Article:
Botched Execution in Arizona Reignites Death Penalty Debate
A so-called botched execution in Arizona is reigniting the debate over the death penalty and how lethal injections are administered.
Convicted murderer Joseph Wood – who shot his ex-girlfriend and her father in cold blood in 1989 – reportedly took two hours to die by lethal injection Wednesday, according to varying reports. Witnesses indicated after initially being sedated, Wood began gasping for air, and his lawyer unsuccessfully tried to stop the execution in the middle of the process.
Jeanne Brown, daughter and sister Wood’s victims, said he wasn’t gasping, and it sounded like he was snoring. She believes his death wasn’t excruciating, but his crimes were.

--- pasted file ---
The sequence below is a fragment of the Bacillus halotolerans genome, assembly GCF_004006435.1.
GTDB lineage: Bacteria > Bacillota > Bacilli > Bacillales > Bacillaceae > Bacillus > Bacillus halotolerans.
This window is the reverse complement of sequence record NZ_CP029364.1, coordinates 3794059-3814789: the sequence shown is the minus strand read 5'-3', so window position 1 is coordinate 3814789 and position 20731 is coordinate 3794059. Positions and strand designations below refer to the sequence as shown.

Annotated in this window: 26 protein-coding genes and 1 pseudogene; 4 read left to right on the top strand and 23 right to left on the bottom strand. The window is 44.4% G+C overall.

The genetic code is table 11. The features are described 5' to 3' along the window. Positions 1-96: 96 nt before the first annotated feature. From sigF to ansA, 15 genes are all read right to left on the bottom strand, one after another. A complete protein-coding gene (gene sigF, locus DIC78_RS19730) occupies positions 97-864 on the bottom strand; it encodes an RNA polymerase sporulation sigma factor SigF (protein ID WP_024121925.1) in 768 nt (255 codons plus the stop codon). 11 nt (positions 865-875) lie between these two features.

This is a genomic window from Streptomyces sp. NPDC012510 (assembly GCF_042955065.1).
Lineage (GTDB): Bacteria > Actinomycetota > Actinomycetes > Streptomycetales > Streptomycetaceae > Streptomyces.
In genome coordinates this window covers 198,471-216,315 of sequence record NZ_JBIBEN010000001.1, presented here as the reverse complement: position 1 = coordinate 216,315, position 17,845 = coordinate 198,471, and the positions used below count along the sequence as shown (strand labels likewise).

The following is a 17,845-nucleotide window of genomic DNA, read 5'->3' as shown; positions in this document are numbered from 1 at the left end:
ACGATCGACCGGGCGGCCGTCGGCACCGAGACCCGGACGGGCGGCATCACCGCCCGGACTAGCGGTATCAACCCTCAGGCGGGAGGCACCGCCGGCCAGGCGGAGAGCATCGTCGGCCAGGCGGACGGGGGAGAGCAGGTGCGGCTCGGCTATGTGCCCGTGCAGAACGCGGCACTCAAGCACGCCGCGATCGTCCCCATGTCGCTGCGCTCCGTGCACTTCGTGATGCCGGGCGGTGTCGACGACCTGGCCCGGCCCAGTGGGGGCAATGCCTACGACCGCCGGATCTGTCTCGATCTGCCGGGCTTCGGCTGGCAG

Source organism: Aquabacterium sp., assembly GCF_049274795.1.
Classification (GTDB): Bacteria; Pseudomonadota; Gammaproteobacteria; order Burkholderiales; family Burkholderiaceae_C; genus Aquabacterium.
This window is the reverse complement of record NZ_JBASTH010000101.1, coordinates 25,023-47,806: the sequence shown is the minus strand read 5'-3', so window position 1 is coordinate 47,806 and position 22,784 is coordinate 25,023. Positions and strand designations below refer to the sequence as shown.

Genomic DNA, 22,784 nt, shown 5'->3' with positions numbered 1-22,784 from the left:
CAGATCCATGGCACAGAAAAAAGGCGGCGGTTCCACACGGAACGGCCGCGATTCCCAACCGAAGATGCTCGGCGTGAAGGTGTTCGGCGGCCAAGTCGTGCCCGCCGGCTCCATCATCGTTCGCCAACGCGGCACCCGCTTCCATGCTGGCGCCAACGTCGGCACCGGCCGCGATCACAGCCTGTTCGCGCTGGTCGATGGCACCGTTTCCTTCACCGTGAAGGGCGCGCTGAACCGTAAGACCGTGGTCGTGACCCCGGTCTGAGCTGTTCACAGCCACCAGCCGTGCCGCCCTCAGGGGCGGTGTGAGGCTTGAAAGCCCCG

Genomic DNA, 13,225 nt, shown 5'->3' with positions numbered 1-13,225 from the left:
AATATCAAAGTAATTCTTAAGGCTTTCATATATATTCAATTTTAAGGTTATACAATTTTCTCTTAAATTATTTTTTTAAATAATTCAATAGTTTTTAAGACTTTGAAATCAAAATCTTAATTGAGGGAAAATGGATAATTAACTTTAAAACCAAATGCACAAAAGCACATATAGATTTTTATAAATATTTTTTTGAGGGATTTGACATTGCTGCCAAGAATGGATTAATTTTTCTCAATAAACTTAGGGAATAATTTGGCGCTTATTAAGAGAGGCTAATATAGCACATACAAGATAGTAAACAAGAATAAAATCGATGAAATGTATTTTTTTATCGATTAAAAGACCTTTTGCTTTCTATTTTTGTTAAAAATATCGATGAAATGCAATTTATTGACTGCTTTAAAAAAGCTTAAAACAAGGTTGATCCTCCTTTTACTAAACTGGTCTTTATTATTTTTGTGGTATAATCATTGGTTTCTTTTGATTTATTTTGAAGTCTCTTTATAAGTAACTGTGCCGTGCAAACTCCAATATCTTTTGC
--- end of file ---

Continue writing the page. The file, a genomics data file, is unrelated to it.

“He deserved everything he had coming to him,” she said.
On America’s Newsroom today, Martha MacCallum spoke to Fox News contributors Lars Larson and Doug Schoen about what this might mean for the death penalty in the U.S.
Larson cited a statistic that more than 70% of Americans support the death penalty, and that Wood’s death after two hours was nothing next to the 25 years it took to serve justice for his crimes.
Schoen said he’s not against the death penalty, but with the amount of wrongful and botched executions, plus issues with law enforcement, we should reexamine the issue closely.
Larson stated there has not been a single provable wrongful execution in the modern era of the death penalty – although people have been relieved of the sentence on appeal.
Watch the full discussion above.